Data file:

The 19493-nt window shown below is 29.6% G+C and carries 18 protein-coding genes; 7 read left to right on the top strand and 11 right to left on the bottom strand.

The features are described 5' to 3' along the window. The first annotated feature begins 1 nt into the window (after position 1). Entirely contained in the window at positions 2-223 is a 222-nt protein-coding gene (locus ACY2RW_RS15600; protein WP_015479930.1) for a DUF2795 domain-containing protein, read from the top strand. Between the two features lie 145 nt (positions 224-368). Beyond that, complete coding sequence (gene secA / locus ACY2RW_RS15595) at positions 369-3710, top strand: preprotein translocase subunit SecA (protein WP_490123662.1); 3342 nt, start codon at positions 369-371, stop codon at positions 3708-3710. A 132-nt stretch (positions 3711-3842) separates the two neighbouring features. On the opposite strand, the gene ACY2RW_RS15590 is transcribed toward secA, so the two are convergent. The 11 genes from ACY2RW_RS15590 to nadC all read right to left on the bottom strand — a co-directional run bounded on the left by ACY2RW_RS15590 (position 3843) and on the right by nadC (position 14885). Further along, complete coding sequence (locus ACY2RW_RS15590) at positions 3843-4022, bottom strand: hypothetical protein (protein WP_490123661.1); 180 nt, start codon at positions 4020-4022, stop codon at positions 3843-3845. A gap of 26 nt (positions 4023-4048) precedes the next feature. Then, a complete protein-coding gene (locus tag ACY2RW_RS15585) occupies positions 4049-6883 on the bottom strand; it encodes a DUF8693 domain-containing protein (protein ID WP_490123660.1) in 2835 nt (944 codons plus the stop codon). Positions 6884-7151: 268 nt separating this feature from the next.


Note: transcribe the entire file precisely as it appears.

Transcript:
The 19493-nt window shown below is 29.6% G+C and carries 18 protein-coding genes; 7 read left to right on the top strand and 11 right to left on the bottom strand.

The features are described 5' to 3' along the window. The first annotated feature begins 1 nt into the window (after position 1). Entirely contained in the window at positions 2-223 is a 222-nt protein-coding gene (locus ACY2RW_RS15600; protein WP_015479930.1) for a DUF2795 domain-containing protein, read from the top strand. Between the two features lie 145 nt (positions 224-368). Beyond that, complete coding sequence (gene secA / locus ACY2RW_RS15595) at positions 369-3710, top strand: preprotein translocase subunit SecA (protein WP_490123662.1); 3342 nt, start codon at positions 369-371, stop codon at positions 3708-3710. A 132-nt stretch (positions 3711-3842) separates the two neighbouring features. On the opposite strand, the gene ACY2RW_RS15590 is transcribed toward secA, so the two are convergent. The 11 genes from ACY2RW_RS15590 to nadC all read right to left on the bottom strand — a co-directional run bounded on the left by ACY2RW_RS15590 (position 3843) and on the right by nadC (position 14885). Further along, complete coding sequence (locus ACY2RW_RS15590) at positions 3843-4022, bottom strand: hypothetical protein (protein WP_490123661.1); 180 nt, start codon at positions 4020-4022, stop codon at positions 3843-3845. A gap of 26 nt (positions 4023-4048) precedes the next feature. Then, a complete protein-coding gene (locus tag ACY2RW_RS15585) occupies positions 4049-6883 on the bottom strand; it encodes a DUF8693 domain-containing protein (protein ID WP_490123660.1) in 2835 nt (944 codons plus the stop codon). Positions 6884-7151: 268 nt separating this feature from the next.